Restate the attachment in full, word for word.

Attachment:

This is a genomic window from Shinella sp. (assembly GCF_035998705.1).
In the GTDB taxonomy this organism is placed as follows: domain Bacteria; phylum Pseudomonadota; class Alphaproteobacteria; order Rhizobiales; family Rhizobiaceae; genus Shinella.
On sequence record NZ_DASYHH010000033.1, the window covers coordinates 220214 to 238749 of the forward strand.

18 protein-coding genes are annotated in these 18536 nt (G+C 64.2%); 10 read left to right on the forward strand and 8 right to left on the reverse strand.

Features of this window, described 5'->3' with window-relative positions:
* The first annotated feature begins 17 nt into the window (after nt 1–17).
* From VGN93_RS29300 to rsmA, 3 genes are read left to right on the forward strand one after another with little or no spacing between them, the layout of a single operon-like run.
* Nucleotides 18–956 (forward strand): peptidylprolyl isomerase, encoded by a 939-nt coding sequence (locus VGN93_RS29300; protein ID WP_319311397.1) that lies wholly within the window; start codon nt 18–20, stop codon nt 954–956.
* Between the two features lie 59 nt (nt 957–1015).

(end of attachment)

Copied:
This is a genomic window from Shinella sp. (assembly GCF_035998705.1).
In the GTDB taxonomy this organism is placed as follows: domain Bacteria; phylum Pseudomonadota; class Alphaproteobacteria; order Rhizobiales; family Rhizobiaceae; genus Shinella.
On sequence record NZ_DASYHH010000033.1, the window covers coordinates 220214 to 238749 of the forward strand.

18 protein-coding genes are annotated in these 18536 nt (G+C 64.2%); 10 read left to right on the forward strand and 8 right to left on the reverse strand.

Features of this window, described 5'->3' with window-relative positions:
* The first annotated feature begins 17 nt into the window (after nt 1–17).
* From VGN93_RS29300 to rsmA, 3 genes are read left to right on the forward strand one after another with little or no spacing between them, the layout of a single operon-like run.
* Nucleotides 18–956 (forward strand): peptidylprolyl isomerase, encoded by a 939-nt coding sequence (locus VGN93_RS29300; protein ID WP_319311397.1) that lies wholly within the window; start codon nt 18–20, stop codon nt 954–956.
* Between the two features lie 59 nt (nt 957–1015).